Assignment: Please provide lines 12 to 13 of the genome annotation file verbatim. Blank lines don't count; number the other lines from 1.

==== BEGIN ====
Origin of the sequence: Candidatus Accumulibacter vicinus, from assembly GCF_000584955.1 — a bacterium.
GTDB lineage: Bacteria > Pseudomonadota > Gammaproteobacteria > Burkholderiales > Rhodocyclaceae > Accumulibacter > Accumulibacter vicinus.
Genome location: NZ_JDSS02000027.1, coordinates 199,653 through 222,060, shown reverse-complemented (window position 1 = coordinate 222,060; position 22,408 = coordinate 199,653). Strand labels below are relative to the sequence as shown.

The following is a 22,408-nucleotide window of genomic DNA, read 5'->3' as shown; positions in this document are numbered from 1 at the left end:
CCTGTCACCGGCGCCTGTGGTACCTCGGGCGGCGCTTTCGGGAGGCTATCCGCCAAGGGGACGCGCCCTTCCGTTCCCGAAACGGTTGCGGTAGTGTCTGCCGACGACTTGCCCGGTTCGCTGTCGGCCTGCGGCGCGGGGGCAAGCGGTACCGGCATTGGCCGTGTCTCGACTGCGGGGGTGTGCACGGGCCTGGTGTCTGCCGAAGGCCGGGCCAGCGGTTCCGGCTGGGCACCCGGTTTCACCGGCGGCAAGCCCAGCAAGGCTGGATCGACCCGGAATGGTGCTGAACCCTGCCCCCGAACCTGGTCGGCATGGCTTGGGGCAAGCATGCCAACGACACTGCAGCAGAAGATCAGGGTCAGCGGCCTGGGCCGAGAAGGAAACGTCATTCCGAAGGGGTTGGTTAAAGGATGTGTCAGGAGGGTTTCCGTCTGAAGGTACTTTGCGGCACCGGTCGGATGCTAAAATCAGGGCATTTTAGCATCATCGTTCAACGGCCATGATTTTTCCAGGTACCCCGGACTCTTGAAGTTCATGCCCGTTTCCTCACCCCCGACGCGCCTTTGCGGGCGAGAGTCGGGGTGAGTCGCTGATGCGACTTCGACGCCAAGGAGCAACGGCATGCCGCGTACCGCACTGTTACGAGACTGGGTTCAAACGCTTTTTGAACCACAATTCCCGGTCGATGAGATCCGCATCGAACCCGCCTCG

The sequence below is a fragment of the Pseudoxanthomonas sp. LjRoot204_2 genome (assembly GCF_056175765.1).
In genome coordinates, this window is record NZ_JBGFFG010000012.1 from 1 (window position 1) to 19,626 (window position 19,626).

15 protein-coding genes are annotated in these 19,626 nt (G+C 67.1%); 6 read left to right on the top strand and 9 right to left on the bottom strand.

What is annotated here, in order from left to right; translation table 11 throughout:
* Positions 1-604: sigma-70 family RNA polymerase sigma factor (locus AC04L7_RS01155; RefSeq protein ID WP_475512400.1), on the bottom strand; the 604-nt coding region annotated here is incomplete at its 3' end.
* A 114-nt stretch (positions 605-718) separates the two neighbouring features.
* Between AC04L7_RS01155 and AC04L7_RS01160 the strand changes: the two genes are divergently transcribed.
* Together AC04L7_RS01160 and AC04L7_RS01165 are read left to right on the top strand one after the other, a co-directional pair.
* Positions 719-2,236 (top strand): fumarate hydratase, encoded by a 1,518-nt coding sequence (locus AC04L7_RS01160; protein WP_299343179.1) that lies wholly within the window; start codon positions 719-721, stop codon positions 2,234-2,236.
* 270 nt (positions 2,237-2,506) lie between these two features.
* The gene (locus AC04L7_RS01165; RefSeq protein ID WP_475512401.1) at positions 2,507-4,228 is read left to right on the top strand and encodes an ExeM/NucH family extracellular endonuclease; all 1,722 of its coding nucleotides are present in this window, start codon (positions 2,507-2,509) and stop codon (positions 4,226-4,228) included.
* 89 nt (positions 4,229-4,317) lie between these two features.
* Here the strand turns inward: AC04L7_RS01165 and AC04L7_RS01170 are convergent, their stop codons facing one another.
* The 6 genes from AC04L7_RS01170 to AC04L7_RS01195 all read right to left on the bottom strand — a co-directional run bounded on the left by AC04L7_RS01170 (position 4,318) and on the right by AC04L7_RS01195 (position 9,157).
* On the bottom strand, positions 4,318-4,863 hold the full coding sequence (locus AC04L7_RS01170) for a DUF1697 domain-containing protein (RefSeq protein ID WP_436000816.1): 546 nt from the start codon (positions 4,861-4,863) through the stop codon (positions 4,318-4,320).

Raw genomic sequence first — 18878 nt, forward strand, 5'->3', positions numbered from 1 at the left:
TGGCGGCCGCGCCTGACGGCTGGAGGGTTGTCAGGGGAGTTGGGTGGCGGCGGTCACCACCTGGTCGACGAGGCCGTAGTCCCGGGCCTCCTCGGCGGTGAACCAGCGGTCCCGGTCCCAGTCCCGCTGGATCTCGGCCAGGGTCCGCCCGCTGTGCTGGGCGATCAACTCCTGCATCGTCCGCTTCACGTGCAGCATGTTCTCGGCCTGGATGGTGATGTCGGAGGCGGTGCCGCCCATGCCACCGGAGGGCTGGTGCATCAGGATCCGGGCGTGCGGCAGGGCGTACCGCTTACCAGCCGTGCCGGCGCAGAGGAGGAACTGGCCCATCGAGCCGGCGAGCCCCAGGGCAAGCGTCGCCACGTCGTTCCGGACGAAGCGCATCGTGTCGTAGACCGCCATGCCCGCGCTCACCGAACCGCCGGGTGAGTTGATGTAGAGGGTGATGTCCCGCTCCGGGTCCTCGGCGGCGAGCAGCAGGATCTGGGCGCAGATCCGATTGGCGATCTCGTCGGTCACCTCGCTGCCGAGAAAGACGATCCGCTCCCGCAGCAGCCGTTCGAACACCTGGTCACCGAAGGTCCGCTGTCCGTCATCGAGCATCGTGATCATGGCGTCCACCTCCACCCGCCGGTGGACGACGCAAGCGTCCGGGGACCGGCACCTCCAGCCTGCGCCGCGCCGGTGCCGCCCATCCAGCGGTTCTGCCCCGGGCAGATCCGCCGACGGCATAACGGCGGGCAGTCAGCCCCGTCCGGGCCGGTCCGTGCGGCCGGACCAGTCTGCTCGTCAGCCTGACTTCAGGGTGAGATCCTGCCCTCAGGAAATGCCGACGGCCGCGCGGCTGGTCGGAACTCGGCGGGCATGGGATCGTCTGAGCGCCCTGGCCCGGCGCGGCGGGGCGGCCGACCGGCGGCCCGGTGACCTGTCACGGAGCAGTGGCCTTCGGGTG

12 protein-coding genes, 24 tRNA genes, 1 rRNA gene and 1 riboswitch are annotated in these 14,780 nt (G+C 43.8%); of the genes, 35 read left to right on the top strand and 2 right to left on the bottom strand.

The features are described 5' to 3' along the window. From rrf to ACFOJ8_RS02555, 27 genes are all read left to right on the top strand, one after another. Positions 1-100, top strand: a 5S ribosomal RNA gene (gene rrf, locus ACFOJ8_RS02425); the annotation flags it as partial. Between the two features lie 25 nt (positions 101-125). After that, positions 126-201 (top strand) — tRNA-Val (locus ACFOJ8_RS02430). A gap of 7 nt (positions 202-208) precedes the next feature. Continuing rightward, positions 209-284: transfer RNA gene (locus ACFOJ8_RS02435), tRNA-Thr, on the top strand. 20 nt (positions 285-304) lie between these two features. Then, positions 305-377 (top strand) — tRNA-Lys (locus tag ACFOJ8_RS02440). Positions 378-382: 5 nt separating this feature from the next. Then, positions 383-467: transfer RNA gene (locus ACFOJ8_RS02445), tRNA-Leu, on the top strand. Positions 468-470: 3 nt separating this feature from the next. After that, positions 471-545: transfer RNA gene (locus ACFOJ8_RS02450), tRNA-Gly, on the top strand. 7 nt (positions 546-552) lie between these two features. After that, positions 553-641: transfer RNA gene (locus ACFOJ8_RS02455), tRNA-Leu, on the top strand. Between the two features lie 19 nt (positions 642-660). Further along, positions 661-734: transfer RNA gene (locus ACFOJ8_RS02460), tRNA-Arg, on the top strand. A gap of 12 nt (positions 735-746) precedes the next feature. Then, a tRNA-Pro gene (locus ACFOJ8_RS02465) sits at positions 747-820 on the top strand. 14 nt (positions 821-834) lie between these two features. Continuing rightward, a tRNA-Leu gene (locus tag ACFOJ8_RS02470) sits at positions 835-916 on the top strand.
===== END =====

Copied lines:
* Between AC04L7_RS01155 and AC04L7_RS01160 the strand changes: the two genes are divergently transcribed.
* Together AC04L7_RS01160 and AC04L7_RS01165 are read left to right on the top strand one after the other, a co-directional pair.